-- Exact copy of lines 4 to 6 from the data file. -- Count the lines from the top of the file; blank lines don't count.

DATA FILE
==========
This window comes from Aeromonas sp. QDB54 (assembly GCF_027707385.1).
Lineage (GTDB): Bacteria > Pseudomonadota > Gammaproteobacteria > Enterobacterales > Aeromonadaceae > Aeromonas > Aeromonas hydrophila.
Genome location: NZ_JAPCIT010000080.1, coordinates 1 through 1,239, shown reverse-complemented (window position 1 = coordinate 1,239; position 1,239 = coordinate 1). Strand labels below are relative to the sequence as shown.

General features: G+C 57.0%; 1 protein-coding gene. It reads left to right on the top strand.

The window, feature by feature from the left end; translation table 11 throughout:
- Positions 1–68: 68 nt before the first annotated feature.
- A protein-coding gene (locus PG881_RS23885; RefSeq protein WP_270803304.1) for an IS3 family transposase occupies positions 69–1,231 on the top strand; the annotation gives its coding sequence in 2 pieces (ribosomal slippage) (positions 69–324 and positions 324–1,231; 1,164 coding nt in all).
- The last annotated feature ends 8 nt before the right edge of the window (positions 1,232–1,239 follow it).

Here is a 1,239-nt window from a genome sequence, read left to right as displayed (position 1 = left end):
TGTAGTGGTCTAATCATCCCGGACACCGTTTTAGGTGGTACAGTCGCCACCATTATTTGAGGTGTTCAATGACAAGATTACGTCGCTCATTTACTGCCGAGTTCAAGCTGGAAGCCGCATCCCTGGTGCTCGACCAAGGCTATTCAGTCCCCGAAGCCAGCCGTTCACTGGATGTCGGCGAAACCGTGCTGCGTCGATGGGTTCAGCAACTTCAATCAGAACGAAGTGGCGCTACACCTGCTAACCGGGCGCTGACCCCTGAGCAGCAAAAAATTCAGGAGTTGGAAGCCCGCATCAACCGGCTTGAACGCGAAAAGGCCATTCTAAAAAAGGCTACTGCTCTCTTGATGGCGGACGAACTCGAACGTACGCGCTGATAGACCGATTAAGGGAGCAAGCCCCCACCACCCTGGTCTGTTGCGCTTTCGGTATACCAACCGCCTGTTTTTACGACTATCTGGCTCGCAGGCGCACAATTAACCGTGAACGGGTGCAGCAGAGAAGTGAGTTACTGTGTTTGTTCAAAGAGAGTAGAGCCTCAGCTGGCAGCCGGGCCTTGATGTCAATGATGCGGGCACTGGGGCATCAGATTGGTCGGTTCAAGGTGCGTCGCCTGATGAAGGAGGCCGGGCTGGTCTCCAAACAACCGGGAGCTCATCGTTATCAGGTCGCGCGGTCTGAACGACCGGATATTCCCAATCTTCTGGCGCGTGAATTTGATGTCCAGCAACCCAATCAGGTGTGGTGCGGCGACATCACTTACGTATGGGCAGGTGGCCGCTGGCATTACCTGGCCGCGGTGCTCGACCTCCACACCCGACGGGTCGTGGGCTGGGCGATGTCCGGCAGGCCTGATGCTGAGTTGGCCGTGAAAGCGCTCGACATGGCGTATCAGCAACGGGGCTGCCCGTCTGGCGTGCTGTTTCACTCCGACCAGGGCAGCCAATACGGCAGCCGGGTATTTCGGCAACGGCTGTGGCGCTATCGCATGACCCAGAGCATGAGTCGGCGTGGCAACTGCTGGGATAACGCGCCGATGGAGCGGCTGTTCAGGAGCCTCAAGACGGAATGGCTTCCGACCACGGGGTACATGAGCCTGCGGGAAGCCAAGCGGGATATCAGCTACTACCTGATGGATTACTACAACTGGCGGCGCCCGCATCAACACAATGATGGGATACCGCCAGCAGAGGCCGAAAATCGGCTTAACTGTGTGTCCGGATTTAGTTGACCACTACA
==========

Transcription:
General features: G+C 57.0%; 1 protein-coding gene. It reads left to right on the top strand.

The window, feature by feature from the left end; translation table 11 throughout:
- Positions 1–68: 68 nt before the first annotated feature.